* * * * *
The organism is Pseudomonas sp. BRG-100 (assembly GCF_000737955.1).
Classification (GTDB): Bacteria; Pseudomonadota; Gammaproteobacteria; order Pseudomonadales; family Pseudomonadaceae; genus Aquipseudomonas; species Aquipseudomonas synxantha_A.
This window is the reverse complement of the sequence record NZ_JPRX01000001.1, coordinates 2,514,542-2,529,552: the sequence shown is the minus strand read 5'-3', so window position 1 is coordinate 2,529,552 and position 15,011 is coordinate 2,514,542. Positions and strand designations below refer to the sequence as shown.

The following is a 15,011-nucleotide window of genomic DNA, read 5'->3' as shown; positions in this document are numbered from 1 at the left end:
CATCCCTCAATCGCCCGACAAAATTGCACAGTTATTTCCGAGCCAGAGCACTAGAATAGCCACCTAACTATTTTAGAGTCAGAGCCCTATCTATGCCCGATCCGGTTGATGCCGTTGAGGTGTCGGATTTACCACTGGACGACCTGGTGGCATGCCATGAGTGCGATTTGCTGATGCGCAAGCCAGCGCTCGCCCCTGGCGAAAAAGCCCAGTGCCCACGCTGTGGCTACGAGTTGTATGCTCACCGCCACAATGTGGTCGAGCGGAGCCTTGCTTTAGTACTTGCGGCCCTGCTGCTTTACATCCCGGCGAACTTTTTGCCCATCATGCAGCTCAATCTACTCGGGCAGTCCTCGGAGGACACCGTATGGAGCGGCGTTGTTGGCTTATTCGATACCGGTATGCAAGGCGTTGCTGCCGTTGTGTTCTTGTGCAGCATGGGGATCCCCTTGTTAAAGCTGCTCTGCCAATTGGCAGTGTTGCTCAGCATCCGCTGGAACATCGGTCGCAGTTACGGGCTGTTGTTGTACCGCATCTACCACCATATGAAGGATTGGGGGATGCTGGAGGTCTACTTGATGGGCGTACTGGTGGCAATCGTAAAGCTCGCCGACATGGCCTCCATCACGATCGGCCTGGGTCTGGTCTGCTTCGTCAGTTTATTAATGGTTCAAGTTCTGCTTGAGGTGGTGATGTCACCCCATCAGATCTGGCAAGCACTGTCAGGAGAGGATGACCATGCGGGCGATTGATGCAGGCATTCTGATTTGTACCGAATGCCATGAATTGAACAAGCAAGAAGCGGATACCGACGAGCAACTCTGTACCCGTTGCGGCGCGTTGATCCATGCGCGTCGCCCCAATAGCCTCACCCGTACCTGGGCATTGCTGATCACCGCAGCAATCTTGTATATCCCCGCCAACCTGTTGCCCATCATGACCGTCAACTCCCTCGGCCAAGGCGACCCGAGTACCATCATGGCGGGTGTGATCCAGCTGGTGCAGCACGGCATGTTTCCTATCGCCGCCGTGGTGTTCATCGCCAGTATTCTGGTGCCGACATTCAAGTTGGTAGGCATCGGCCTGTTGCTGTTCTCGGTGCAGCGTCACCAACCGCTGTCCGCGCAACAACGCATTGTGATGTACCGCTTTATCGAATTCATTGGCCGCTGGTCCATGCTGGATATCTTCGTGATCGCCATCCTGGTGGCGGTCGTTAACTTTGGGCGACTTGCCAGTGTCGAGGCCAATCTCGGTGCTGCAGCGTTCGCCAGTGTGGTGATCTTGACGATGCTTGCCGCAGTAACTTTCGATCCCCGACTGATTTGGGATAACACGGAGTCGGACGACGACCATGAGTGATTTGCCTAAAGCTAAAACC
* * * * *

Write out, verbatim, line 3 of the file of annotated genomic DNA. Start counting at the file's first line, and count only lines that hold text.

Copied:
This window is the reverse complement of the sequence record NZ_JPRX01000001.1, coordinates 2,514,542-2,529,552: the sequence shown is the minus strand read 5'-3', so window position 1 is coordinate 2,529,552 and position 15,011 is coordinate 2,514,542. Positions and strand designations below refer to the sequence as shown.